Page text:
Meals on Wheels programs have been struggling to meet increasing demand for their services after years of funding cuts at the federal, state and local levels.
Now a government shutdown promises to make their jobs even harder.
The programs submit reimbursement requests to cover their expenses for providing meals to vulnerable seniors who either can't afford to feed themselves adequately, are socially isolated or unable to prepare their own meals.
In a federal shutdown, those reimbursements may be delayed indefinitely unless local or state agencies can draw from other funds to make the payments. But if the shutdown goes on for a long time, those other funds may not last.
The last shutdown, in the mid-1990s, lasted 21 days. That was very hard on the programs, said Erika Kelly, the chief advocacy officer for the Meals On Wheels Association of America.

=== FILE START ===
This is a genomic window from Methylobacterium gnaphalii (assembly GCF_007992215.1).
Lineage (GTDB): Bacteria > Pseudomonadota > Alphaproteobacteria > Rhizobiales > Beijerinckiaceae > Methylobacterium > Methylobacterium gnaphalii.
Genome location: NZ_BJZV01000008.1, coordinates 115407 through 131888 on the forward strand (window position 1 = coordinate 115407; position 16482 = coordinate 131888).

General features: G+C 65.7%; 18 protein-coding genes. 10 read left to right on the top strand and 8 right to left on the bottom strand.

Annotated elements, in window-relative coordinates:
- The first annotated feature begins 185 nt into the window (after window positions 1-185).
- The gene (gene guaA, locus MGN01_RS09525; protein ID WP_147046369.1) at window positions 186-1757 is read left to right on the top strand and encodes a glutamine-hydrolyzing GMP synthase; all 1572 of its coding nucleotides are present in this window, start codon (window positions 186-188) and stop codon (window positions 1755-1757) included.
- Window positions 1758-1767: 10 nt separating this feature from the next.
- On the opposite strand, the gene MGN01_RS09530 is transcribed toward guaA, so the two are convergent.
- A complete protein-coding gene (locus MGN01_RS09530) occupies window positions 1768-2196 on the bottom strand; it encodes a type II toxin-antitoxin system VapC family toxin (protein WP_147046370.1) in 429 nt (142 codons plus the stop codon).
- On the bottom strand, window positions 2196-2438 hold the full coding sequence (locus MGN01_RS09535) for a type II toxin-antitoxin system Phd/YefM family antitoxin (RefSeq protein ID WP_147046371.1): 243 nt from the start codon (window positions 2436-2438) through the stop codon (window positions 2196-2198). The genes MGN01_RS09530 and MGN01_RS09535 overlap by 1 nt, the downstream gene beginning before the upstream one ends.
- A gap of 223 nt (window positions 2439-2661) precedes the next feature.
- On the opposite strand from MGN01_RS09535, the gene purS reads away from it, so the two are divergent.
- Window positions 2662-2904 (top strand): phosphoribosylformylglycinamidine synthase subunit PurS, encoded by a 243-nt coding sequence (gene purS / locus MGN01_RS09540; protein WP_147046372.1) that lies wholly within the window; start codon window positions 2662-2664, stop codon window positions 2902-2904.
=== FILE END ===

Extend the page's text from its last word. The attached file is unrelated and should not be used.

But the difference now is that the shutdown comes on top of the this year's sequester, which resulted in a roughly 8% overall cut in federal funding for Meals on Wheels, a percentage that might be higher or lower for individual programs.
"We're in unknown territory here because never before have programs had all these challenges on top of one another," Kelly said.
As a result of the sequester, nearly 70% of programs had to reduce the number of meals they served, by an average of 364 meals per week, a survey by the Meals on Wheels Association found.
More than 70% either had to create or add to waiting lists of seniors who need food. And 40% eliminated staff positions. Meanwhile, roughly 17% said they had to close their community meals centers or end their home-delivered meal programs.
Of course, if a shutdown lasts just a few days that may not hurt Meals on Wheels very much.
But if a shutdown goes on for weeks, that could put strain on shoestring operations. And more broadly it would be a real hit to the economy. That, in turn, could hurt private donations to Meals on Wheels programs.